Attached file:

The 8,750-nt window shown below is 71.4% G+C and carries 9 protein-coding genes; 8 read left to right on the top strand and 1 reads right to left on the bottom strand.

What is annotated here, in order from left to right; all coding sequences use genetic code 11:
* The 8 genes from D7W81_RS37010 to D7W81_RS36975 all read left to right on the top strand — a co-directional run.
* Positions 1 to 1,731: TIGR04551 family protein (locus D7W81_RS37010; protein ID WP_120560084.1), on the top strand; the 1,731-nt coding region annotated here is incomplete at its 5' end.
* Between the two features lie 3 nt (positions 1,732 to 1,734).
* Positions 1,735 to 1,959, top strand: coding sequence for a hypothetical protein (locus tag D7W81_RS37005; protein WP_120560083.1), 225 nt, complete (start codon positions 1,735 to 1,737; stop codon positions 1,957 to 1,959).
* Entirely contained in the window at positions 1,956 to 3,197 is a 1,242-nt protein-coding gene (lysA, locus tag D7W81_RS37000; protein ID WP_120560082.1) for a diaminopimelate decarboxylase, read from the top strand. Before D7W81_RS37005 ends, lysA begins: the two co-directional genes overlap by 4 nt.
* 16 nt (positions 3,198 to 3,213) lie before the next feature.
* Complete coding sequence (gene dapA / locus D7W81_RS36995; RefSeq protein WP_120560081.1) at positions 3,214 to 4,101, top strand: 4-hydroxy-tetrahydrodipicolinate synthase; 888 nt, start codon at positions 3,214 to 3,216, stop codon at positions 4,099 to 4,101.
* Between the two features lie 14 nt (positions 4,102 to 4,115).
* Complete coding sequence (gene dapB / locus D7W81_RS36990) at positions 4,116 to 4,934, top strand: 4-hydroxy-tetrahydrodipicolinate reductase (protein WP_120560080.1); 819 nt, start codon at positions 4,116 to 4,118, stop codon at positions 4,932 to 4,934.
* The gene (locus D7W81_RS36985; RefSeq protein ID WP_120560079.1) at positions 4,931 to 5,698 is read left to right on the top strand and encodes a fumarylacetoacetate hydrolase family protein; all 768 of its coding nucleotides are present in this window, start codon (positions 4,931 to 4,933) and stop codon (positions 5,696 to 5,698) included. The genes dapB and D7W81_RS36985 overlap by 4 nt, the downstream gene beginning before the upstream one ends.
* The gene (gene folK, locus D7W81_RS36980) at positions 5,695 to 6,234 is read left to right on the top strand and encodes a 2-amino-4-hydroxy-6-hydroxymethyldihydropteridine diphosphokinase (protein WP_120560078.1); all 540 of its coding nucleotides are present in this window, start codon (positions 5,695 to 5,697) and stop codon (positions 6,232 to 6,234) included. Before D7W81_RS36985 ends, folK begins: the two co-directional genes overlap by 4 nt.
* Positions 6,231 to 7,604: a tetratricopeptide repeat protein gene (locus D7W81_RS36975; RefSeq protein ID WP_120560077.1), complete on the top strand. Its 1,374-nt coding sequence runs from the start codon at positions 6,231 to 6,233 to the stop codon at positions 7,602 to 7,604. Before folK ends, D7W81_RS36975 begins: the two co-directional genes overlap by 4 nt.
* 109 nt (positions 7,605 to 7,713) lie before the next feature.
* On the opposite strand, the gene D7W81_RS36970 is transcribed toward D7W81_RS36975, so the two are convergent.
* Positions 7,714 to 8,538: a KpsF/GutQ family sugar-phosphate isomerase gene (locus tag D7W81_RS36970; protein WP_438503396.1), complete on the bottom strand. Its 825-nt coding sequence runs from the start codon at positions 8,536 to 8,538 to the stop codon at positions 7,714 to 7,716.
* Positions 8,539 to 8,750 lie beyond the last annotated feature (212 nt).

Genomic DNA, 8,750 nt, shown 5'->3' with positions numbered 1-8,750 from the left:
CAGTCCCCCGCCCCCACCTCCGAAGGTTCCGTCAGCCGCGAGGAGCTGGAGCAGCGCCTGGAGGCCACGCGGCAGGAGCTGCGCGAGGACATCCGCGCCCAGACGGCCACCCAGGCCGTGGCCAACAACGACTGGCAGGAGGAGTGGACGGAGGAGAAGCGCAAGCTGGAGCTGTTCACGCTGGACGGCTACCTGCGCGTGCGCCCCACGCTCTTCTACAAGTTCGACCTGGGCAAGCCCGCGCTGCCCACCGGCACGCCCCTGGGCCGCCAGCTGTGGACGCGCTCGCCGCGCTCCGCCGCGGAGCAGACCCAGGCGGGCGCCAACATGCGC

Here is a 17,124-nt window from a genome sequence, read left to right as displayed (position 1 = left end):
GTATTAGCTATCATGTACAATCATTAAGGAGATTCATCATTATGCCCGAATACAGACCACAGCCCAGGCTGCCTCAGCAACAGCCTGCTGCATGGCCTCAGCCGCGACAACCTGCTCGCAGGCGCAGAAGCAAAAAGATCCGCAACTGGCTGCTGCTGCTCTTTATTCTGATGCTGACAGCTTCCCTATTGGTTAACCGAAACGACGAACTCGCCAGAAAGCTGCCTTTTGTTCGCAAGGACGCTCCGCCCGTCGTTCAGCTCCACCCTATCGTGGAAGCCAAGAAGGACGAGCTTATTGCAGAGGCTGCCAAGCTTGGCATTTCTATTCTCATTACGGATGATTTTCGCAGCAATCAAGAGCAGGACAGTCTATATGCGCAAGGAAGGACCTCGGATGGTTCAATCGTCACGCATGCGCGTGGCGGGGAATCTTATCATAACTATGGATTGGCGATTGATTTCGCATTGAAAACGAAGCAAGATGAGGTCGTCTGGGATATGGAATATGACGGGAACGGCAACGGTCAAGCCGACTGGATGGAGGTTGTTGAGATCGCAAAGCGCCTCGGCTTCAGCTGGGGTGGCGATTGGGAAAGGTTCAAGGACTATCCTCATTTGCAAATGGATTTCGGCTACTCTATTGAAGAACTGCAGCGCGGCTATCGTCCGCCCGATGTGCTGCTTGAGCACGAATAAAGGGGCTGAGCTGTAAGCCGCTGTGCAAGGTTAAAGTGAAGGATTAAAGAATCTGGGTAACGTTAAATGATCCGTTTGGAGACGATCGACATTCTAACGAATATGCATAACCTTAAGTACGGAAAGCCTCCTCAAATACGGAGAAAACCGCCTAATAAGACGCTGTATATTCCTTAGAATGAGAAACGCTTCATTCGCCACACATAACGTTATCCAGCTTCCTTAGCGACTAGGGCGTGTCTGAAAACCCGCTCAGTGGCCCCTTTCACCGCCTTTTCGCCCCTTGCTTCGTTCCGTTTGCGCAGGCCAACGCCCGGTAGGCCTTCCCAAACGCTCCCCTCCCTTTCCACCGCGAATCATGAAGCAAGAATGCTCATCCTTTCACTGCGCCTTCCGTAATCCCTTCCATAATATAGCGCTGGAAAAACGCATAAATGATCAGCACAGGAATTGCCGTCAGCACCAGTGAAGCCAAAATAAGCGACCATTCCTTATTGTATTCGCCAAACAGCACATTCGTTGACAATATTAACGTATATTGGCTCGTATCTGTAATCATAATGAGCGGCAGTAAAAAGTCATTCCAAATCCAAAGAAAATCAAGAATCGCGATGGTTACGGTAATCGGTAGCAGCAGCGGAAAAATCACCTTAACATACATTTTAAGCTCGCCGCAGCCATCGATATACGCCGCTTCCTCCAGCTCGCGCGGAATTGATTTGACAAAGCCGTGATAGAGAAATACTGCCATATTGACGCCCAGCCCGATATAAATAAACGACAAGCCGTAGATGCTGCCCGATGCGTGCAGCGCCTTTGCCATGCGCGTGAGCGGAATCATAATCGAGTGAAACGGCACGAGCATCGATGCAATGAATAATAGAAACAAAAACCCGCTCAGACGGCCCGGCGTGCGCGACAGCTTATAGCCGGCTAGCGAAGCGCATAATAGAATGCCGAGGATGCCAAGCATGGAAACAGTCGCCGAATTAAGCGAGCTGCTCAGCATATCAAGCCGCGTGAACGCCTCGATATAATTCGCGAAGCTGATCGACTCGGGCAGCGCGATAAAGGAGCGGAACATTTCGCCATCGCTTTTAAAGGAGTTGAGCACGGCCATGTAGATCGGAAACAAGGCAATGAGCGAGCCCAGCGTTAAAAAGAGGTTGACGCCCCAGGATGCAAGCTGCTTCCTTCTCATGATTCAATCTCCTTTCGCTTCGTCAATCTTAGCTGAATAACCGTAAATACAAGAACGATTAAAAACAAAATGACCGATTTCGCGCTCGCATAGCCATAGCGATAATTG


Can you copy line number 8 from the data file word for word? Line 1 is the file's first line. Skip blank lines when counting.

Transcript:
* 16 nt (positions 3,198 to 3,213) lie before the next feature.